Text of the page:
Adaptive Servo-Ventilation No Benefit in Heart Failure
(HealthDay News) — For patients with heart failure with reduced ejection fraction and predominantly central sleep apnea, adaptive servo-ventilation does not improve outcome, according to a study published online September 1 in the New England Journal of Medicine to coincide with the annual European Society of Cardiology Congress, held from August 29 to September 2 in London.
Martin R. Cowie, MD, from Imperial College London, and colleagues examined the impact of adaptive servo-ventilation in a trial involving 1,325 patients with a left ventricular ejection fraction of ≤45%, apnea-hypopnea index (AHI) of ≥15 events per hour, and a predominance of central events. Patients were randomized to receive guideline-based medical treatment with adaptive servo-ventilation or guideline-based medical treatment alone.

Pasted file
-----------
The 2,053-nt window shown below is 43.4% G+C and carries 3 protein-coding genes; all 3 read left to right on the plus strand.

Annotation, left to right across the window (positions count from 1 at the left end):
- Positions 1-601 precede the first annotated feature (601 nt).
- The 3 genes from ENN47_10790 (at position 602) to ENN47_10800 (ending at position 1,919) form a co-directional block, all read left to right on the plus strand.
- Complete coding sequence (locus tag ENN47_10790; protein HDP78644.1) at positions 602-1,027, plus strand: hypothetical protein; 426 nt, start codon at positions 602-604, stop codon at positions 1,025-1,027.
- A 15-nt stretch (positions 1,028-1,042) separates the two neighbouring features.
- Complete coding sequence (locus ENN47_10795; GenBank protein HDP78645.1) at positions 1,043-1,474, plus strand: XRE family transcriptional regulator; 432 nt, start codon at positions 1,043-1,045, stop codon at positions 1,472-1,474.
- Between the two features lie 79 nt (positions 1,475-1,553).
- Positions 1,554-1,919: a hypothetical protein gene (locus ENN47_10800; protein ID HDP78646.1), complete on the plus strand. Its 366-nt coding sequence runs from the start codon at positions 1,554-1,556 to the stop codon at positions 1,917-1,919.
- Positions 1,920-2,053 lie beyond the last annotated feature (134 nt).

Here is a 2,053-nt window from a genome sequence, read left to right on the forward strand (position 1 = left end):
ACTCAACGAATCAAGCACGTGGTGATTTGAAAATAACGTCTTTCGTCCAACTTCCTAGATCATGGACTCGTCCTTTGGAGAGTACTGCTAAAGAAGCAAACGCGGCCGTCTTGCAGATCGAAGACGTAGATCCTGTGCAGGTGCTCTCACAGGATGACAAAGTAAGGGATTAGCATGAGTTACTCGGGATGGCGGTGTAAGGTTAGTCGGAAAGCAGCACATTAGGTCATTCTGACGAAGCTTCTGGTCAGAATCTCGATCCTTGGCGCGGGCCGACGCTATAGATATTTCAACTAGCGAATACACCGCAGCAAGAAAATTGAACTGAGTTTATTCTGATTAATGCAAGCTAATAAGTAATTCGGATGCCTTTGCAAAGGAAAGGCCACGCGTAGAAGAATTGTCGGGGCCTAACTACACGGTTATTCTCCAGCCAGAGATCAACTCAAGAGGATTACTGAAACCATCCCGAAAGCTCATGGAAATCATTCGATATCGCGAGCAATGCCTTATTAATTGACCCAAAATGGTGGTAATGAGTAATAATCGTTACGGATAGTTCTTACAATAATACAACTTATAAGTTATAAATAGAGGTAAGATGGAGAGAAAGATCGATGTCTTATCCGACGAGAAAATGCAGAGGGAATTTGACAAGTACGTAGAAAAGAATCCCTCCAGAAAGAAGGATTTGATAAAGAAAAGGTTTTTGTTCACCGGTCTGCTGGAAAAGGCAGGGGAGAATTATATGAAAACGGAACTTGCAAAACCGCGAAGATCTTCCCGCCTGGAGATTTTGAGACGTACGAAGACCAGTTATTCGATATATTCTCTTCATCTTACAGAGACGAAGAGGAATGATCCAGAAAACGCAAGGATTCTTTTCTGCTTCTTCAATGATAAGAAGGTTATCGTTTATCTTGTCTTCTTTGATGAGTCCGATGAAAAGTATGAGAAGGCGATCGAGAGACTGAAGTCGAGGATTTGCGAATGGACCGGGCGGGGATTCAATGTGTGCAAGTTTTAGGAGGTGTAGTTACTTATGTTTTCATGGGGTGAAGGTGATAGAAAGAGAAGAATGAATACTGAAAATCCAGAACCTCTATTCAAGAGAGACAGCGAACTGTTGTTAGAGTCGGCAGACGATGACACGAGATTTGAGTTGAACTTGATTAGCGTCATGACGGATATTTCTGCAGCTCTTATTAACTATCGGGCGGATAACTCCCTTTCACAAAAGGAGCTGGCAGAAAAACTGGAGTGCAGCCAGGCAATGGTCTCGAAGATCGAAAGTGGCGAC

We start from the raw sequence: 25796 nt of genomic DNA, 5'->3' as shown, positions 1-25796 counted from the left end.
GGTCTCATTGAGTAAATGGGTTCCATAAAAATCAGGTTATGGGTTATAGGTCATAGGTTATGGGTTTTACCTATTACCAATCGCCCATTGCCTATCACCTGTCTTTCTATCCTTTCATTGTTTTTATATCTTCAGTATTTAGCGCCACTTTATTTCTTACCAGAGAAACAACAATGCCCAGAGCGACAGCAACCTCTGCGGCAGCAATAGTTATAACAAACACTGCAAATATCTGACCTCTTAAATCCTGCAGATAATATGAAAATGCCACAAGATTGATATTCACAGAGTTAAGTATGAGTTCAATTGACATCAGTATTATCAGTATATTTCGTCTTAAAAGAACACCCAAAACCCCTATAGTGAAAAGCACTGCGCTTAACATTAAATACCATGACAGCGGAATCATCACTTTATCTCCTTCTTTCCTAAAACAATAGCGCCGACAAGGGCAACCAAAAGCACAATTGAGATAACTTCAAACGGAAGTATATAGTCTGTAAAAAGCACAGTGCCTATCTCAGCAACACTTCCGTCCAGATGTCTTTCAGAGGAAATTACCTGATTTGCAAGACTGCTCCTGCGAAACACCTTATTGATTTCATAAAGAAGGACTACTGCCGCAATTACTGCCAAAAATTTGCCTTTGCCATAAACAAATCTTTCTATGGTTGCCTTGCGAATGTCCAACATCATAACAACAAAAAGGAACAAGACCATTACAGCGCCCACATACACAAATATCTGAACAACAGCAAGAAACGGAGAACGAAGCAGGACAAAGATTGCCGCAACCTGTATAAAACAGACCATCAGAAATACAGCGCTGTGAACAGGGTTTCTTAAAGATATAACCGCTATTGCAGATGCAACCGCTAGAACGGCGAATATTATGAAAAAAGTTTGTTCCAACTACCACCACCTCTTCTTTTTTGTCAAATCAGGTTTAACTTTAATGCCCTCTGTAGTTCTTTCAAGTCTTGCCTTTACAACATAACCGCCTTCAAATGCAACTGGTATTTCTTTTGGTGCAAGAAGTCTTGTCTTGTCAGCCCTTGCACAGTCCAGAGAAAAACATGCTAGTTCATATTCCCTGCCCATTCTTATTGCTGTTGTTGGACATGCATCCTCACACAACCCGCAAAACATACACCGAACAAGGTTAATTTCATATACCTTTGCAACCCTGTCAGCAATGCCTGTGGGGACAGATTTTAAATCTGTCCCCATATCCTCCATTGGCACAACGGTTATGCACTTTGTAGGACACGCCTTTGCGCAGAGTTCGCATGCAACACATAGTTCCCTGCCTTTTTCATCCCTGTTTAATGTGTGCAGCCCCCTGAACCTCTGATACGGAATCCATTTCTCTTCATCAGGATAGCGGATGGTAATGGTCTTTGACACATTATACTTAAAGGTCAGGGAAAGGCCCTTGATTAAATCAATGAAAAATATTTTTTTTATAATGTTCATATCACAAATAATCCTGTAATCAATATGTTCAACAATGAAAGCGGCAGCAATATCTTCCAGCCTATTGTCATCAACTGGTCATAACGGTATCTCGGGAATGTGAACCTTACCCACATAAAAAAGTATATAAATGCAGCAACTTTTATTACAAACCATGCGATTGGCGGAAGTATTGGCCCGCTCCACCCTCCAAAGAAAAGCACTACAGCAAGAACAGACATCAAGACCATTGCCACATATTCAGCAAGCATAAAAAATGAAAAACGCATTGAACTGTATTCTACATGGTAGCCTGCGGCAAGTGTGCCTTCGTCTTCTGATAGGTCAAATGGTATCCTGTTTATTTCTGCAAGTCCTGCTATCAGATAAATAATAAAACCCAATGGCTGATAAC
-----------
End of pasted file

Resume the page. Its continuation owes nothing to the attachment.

The researchers found that at 12 months, the mean AHI was 6.6 events per hour in the adaptive servo-ventilation group. There was no significant between-group difference in the incidence of the primary end point (54.1% in the adaptive servo-ventilation group and 50.8% in the control group; hazard ratio, 1.13; 95% confidence interval, 0.97–1.13; P=0.10). The adaptive servo-ventilation group had significantly higher all-cause mortality and cardiovascular mortality than the control group.
"We found that in patients who had heart failure with a reduced ejection fraction and predominantly central sleep apnea, the addition of adaptive servo-ventilation to guideline-based medical treatment did not improve the outcome," the authors write.
Several authors disclosed financial ties to pharmaceutical and medical device companies, including ResMed, which funded the study.